Empire Energy has started the much-awaited fracking of its Carpentaria-2H well, the longest horizontal well drilled in the Beetaloo sub-basin as it attempts to unlock the potential of the prospective multi-trillion cubic feet NT gas play. The company has pumped the first of a 25-stage frack in its 1250m-long hydraulic stimulation program it is planning for last year’s C-2H gas discovery.
Empire Energy has started the much-awaited fracking at its Carpentaria-2H well, or “C-2H”, the longest horizontal well drilled in the Beetaloo sub-basin as it unlocks the potential of its highly prospective Northern Territory gas play. It has pumped the first of a 25 stage frack in its 1250-metre-long hydraulic stimulation program it is planning for last year’s C-2H gas discovery.
Empire is testing a number of frack fluid mixes to discover which design will achieve the best production performance as it pioneers frack completion permutations specific to the Beetaloo Basin. Frack programs can be unique to each region due to geological and reservoir conditions.
The C-2H well production test will provide an early production-type curve and a better understanding of gas composition in developing a full field development plan, including processing and gas handling facilities.
Empire is planning an extended production test for up to 90 days on C-2H once the hydraulic stimulation fluids have progressively cleaned up from each of the fracked stages.
Management says the company also remains on track to drill the Carpentaria-4V vertical well, or “C-4V” in the Carpentaria East area of the EP187 block and then drill, hydraulically stimulate and flow-test the proposed Carpentaria-3H horizontal well later this year.
It would be spudded in from the same well pad as Carpentaria-2H, reducing its environmental footprint and siteworks costs.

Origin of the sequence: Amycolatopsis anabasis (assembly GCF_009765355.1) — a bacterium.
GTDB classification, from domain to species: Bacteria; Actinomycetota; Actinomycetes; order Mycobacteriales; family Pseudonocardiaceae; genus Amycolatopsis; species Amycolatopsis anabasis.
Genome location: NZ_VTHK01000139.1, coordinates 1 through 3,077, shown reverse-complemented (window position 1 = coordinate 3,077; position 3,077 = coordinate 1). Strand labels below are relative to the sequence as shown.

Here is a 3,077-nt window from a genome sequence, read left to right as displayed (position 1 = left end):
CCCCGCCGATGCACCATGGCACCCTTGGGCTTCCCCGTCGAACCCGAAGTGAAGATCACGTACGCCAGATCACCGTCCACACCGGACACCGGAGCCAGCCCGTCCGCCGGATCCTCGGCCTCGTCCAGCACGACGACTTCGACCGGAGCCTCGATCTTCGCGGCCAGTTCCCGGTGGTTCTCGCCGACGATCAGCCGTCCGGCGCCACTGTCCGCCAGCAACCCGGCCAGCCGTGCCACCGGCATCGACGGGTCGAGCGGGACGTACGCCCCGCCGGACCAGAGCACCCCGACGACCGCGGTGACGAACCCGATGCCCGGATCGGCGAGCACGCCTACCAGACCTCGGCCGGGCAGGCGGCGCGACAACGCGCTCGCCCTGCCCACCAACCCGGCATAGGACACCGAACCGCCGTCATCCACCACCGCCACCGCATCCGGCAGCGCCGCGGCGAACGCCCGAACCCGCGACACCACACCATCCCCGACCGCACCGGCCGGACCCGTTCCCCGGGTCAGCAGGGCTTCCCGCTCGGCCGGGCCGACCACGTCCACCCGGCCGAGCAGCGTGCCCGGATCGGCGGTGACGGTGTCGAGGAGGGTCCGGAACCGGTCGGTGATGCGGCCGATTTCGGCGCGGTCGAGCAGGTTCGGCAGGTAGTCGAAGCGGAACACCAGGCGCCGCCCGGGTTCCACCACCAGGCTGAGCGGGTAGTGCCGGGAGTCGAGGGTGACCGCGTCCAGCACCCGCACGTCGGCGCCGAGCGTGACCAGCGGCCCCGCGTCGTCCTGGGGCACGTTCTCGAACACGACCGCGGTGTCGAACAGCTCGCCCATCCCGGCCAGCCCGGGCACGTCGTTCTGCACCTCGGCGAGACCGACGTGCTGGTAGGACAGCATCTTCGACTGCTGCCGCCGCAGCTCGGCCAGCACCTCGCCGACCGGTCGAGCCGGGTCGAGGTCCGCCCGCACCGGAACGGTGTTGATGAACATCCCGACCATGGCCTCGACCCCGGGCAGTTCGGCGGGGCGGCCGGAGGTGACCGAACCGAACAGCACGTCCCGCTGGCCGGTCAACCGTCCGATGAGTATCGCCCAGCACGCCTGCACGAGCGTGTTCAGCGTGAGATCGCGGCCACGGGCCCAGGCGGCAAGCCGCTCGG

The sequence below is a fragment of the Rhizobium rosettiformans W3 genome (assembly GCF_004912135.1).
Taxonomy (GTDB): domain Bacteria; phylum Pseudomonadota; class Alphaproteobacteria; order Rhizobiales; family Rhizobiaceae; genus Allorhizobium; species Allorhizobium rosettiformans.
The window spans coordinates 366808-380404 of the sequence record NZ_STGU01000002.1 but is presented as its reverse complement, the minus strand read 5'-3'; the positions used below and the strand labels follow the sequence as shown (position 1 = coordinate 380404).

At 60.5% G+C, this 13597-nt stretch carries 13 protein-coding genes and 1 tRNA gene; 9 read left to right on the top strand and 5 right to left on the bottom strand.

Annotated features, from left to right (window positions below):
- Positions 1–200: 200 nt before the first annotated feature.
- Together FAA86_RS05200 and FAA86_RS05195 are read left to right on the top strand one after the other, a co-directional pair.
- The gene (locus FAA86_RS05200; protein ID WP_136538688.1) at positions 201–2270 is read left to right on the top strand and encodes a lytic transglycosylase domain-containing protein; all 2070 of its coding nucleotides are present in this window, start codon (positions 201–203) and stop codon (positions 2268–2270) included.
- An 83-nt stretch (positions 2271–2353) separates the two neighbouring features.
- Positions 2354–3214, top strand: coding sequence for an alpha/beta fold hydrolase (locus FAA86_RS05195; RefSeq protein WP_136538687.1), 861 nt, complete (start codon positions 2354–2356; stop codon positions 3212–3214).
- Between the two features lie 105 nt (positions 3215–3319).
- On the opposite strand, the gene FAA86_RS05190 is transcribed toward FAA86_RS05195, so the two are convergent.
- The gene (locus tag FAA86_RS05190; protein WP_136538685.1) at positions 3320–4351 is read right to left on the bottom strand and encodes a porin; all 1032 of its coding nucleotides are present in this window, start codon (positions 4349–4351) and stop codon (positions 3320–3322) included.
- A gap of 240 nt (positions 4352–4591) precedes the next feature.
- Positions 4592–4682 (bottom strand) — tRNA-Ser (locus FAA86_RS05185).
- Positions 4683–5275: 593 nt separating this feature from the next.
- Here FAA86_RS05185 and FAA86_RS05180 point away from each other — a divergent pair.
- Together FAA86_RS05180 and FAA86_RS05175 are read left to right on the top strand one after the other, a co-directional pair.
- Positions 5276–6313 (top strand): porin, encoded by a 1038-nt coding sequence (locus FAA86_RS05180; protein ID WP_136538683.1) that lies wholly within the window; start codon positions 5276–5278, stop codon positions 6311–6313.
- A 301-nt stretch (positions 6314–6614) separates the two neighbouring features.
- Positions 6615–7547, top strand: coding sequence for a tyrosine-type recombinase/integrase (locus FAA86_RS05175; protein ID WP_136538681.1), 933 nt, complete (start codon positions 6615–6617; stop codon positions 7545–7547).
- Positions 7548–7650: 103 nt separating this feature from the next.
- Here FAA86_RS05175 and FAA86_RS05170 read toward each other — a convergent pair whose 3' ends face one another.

Notably C-4V is in an undrilled area of the basin to the east of a saddle feature, mapped on seismic that, if successful, would add upside to Empire’s Beetaloo Basin story. It has previously reported the blue-sky potential in the trillions of cubic feet of gas.
Empire said independent consultant Netherland, Sewell and Associates calculated a 1C low estimate, the most conservative grading, for resource of 81 billion cubic feet, or “bcf” of gas for the relevant permit area.
The result comes after a year of drilling and remapping the reservoir after incorporating the results of a 164km 2D seismic program shot over the Carpentaria area.
Oilfield contingent reserves figures usually range between three parameters: 1C being the most conservative estimate; 2C a mid-range, “probable” figure and 3C being the “blue sky” high-case estimate.
The headline number standing out was the upgraded, mid-range 2C best estimate figure of 396 bcf, up from the previously modest 41 bcf, an 866 per cent increase.
Empire Energy Managing Director, Alex Underwood said: “Utilising world-class US and Australian fracking expertise, we are carrying out various stimulation techniques that will help us optimise frack design as we move towards commercialising the Beetaloo.”
“Later this drilling season we will drill two more wells, including a fracture-stimulated horizontal in which we will apply the learnings of our current fracture stimulation job.”
Underwood noted this work was Empire’s largest program so far and will be transformational for the company in its ambition to be the first Beetaloo operator to enter commercial production.
Empire Energy has plenty in the tank to keep going with a current cash balance, excluding a current share purchase plan of almost $44 million. It has almost another $20 million in reimbursable grants to draw down from the Federal Government’s Beetaloo Cooperative Drilling Program that aims to accelerate development of the Beetaloo basin as a potential world-class gas province and to aid commercial investment decisions.
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